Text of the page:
Every year at the National People’s Congress, China’s top brass insists that Taiwan belongs to China. But this year there was also great praise for the way cross-strait relations were developing, especially economically.
Xiamen in Fujian province in southeast China has strong links with Taiwan
On the island of Xiamen, which belongs to the People’s Republic, people are very attentive to the Taiwan issue – particularly as the Taiwanese island of Kinmen is just a few miles away.
Wu has a convenience store on the boardwalk in Xiamen. Alongside pens, comic books, water and dried fish he also sells Taiwanese products, such as milk tea and cookies.
They go down well with customers, he says. "If regional business is good and people are happy then nobody cares about politics."
For the inhabitants of Xiamen, it’s nothing extraordinary that there’s an island on the other side of the Taiwan Strait, which is separated from the mainland by a border. Many of them have friends and family on Kinmen. There are boats that travel between the two islands.
Direct boat-links between Kinmen and Xiamen were introduced in 2001
Calmer situation but there is still tension
However, Wu remembers when things were very different: "In the past, we even heard canon fire here. In the 1950s. Soldiers from Xiamen fired on Kinmen and vice versa. Propaganda fliers were fired over there. There were loudspeakers all over the beaches – some of them were as big as houses. We bombarded them with communist propaganda and they bombarded us with music and anti-communist speeches."
The beach of Kinmen
The situation has calmed down considerably but there is still tension between the two countries. The US functions as a protective power to prevent the People’s Liberation Army from marching into Taiwan and the People’s Republic has missiles directed at Taiwan. One young man in Xiamen has a matter-of-fact attitude.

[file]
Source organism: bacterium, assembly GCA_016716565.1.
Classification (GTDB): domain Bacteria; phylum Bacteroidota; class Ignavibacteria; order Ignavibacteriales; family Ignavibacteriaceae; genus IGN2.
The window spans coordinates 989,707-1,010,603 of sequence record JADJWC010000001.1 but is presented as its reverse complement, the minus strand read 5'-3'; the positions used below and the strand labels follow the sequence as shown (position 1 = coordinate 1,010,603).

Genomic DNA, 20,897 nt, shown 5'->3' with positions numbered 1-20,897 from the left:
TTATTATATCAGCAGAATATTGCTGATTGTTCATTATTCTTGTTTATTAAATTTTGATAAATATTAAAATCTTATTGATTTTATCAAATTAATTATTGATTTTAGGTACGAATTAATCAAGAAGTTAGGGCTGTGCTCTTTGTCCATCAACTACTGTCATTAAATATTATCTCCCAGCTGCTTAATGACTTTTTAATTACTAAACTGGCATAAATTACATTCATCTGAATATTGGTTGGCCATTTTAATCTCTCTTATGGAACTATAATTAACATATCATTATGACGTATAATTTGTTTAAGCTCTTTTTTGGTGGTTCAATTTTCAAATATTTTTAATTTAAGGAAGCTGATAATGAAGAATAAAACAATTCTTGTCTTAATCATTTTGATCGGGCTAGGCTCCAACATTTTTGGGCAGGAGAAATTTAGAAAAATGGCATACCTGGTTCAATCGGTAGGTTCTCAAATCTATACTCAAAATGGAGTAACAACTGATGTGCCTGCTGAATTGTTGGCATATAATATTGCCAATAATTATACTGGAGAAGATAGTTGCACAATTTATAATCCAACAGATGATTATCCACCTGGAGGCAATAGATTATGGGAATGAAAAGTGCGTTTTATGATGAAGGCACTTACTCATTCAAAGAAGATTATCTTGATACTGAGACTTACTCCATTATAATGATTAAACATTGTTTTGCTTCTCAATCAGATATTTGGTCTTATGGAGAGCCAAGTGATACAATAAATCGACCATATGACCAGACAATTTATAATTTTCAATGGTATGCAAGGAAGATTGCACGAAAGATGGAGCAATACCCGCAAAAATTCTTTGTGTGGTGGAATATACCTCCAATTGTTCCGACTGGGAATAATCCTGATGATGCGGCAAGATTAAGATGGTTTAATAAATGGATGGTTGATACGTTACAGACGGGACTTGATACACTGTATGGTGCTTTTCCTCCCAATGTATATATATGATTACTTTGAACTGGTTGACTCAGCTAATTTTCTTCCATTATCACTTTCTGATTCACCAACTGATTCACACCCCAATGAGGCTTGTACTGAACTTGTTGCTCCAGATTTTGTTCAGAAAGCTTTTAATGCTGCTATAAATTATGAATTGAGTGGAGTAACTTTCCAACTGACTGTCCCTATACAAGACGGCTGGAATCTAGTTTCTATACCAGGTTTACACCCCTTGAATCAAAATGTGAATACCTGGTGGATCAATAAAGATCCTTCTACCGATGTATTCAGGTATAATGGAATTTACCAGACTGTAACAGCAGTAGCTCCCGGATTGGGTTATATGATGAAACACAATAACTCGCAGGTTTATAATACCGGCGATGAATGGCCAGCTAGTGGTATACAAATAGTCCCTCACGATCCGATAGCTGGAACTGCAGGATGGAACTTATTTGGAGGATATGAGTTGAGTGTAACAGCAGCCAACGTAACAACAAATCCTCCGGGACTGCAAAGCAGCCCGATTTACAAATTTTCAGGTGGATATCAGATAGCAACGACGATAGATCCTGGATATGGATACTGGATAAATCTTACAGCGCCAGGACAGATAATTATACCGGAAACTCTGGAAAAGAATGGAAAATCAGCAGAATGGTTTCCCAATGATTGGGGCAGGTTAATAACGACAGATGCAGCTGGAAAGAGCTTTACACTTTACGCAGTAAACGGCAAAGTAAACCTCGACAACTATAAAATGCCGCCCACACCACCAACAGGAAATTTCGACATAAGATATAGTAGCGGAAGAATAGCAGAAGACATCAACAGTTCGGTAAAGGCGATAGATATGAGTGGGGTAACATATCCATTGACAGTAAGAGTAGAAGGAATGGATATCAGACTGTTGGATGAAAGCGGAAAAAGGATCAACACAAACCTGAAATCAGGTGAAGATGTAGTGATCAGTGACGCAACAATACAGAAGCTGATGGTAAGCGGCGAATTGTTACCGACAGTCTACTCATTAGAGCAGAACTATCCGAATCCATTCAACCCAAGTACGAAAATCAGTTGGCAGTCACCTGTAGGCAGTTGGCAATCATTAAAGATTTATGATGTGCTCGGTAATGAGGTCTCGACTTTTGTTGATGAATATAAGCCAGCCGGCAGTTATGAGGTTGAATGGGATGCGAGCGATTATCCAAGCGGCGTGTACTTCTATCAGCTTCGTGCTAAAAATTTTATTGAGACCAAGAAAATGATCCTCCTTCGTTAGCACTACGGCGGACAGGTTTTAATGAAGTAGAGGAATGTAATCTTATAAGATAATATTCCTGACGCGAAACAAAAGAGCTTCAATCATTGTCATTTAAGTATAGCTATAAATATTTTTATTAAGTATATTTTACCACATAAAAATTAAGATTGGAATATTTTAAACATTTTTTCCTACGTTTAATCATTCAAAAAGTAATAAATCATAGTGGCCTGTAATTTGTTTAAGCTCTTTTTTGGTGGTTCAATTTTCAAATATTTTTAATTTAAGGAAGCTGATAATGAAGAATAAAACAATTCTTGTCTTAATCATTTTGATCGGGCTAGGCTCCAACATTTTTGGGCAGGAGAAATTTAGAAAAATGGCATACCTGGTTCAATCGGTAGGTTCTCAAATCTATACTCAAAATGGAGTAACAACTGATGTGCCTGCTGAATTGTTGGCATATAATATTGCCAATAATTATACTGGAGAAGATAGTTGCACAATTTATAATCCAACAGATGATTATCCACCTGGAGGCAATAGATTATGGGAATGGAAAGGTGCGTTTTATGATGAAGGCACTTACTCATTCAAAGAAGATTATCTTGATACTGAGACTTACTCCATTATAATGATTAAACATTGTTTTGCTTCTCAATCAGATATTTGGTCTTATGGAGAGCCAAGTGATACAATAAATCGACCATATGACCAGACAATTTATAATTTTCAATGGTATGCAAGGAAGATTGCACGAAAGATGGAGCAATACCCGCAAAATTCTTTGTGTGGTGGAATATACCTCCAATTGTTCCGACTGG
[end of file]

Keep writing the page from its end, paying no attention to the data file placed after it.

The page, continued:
"Everyone can see that the US uses its hegemonic power to control the whole world. They have got military bases all over the world. Sometimes we wonder how it would be here if war broke out but it’s only speculation. Really, things are very calm here. We’ve got used to it. There have been so many ups and downs but communication has gotten better."
The improved communication can be attributed to the change of power in Taiwan in 2008. The new government does not question the One China Policy as its predecessor did. Both sides are now working towards reunification, although their ideas on how China might look in the future differ. Taiwan is committed to democracy, whereas the People’s Republic wants to maintain communism.
Moreover, Beijing is very insistent that it will resort to force if Taiwan ever declares independence. However, at the moment the situation is calm and the people in Xiamen are pretty sure it will remain so.
"Our strategy is to dazzle Taiwan economically," says one woman. "We will have such close economic relations that Taiwan will be dependent and won’t be able to get rid of the mother country. If Taiwan declares independence China will resort to military means, but at the moment it looks as if Taiwan is becoming so dependent that it doesn’t want to get rid of us."
As elsewhere, in Xiamen, economics seems to be the driving force.
Author: Petra Aldenrath / act
Editor: Thomas Baerthlein